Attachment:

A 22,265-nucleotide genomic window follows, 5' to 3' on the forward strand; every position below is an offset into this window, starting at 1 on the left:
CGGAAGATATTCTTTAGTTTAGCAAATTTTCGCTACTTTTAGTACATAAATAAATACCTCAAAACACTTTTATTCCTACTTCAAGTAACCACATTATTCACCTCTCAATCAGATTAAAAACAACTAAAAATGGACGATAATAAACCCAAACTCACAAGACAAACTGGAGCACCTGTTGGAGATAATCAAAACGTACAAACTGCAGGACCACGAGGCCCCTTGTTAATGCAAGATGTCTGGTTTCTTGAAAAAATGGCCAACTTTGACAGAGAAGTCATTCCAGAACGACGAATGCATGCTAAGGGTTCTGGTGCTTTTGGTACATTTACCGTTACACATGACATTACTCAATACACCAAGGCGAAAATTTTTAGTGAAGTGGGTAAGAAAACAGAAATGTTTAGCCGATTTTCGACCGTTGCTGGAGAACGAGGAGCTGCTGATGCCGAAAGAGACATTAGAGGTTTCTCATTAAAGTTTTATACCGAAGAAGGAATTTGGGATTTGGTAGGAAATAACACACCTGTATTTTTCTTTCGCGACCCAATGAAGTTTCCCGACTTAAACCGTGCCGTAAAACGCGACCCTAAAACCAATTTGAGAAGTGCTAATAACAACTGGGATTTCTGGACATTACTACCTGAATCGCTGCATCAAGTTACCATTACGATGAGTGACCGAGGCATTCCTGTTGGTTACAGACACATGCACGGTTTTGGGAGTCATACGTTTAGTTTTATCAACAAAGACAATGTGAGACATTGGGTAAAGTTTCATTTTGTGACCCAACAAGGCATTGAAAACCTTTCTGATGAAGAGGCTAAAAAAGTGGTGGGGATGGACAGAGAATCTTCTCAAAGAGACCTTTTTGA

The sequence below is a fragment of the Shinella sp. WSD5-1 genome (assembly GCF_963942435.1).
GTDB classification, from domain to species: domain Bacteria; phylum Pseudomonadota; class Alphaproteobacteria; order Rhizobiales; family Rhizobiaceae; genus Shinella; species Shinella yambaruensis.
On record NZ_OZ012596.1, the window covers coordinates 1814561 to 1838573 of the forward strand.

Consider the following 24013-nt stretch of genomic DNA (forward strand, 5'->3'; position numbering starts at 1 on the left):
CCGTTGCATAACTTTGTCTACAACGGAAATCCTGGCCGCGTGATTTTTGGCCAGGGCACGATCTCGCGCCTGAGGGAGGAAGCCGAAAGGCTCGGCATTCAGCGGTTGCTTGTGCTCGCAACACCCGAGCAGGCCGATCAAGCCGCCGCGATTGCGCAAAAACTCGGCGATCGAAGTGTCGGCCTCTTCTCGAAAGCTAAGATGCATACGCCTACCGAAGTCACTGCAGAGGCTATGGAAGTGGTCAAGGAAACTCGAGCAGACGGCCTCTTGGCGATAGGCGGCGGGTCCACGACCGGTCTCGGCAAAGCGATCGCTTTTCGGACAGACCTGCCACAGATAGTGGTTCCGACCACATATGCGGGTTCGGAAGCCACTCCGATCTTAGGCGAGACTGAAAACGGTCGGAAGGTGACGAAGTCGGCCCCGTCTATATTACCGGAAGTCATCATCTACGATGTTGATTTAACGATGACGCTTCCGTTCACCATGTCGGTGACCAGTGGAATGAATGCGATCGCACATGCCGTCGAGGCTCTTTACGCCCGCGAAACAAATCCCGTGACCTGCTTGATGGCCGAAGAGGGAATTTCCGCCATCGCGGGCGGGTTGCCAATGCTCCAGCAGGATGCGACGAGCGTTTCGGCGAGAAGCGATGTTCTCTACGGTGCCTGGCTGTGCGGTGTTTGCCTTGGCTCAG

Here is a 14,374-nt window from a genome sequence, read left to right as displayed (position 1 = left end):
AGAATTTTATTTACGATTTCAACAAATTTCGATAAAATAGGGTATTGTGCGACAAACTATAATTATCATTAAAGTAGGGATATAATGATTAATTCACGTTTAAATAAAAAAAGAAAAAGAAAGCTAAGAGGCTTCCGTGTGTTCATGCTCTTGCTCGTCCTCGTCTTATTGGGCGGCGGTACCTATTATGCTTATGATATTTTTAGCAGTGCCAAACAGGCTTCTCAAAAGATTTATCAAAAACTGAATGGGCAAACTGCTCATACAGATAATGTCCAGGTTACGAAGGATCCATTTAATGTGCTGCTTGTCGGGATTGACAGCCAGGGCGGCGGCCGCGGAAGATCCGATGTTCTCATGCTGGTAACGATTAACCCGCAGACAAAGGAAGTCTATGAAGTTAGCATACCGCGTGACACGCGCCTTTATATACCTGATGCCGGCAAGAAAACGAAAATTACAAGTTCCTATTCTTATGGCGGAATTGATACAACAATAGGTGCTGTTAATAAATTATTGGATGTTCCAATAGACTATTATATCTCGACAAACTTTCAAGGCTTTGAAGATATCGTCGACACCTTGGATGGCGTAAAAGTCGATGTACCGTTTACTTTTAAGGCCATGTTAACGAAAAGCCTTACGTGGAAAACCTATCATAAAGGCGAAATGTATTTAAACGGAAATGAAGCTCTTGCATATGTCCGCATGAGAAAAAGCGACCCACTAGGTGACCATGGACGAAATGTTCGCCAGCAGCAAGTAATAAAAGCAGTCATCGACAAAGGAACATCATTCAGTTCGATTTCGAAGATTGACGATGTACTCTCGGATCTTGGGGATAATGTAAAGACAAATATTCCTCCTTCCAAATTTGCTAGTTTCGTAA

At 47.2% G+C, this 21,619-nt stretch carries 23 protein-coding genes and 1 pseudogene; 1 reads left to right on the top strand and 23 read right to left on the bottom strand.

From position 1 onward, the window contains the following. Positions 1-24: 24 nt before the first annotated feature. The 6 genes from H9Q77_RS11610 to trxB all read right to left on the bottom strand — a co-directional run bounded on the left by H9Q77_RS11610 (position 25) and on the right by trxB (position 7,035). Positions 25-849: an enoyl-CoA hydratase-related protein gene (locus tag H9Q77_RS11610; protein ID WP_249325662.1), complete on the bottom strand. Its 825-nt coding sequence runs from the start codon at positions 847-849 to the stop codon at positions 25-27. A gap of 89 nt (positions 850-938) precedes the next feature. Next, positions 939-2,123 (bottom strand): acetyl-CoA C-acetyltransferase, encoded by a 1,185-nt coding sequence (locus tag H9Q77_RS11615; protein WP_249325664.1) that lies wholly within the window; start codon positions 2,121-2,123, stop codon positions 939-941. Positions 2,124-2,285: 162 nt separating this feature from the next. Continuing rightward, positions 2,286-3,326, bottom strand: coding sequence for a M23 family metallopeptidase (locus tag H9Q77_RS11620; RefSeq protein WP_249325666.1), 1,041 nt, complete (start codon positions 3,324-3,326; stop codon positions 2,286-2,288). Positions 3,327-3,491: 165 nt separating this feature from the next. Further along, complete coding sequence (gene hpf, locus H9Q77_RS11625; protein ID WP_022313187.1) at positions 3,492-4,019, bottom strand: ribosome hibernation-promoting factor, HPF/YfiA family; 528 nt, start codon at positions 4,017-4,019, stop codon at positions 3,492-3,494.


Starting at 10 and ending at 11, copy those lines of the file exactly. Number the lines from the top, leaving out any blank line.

At 47.2% G+C, this 21,619-nt stretch carries 23 protein-coding genes and 1 pseudogene; 1 reads left to right on the top strand and 23 read right to left on the bottom strand.

From position 1 onward, the window contains the following. Positions 1-24: 24 nt before the first annotated feature. The 6 genes from H9Q77_RS11610 to trxB all read right to left on the bottom strand — a co-directional run bounded on the left by H9Q77_RS11610 (position 25) and on the right by trxB (position 7,035). Positions 25-849: an enoyl-CoA hydratase-related protein gene (locus tag H9Q77_RS11610; protein ID WP_249325662.1), complete on the bottom strand. Its 825-nt coding sequence runs from the start codon at positions 847-849 to the stop codon at positions 25-27. A gap of 89 nt (positions 850-938) precedes the next feature. Next, positions 939-2,123 (bottom strand): acetyl-CoA C-acetyltransferase, encoded by a 1,185-nt coding sequence (locus tag H9Q77_RS11615; protein WP_249325664.1) that lies wholly within the window; start codon positions 2,121-2,123, stop codon positions 939-941. Positions 2,124-2,285: 162 nt separating this feature from the next. Continuing rightward, positions 2,286-3,326, bottom strand: coding sequence for a M23 family metallopeptidase (locus tag H9Q77_RS11620; RefSeq protein WP_249325666.1), 1,041 nt, complete (start codon positions 3,324-3,326; stop codon positions 2,286-2,288). Positions 3,327-3,491: 165 nt separating this feature from the next. Further along, complete coding sequence (gene hpf, locus H9Q77_RS11625; protein ID WP_022313187.1) at positions 3,492-4,019, bottom strand: ribosome hibernation-promoting factor, HPF/YfiA family; 528 nt, start codon at positions 4,017-4,019, stop codon at positions 3,492-3,494.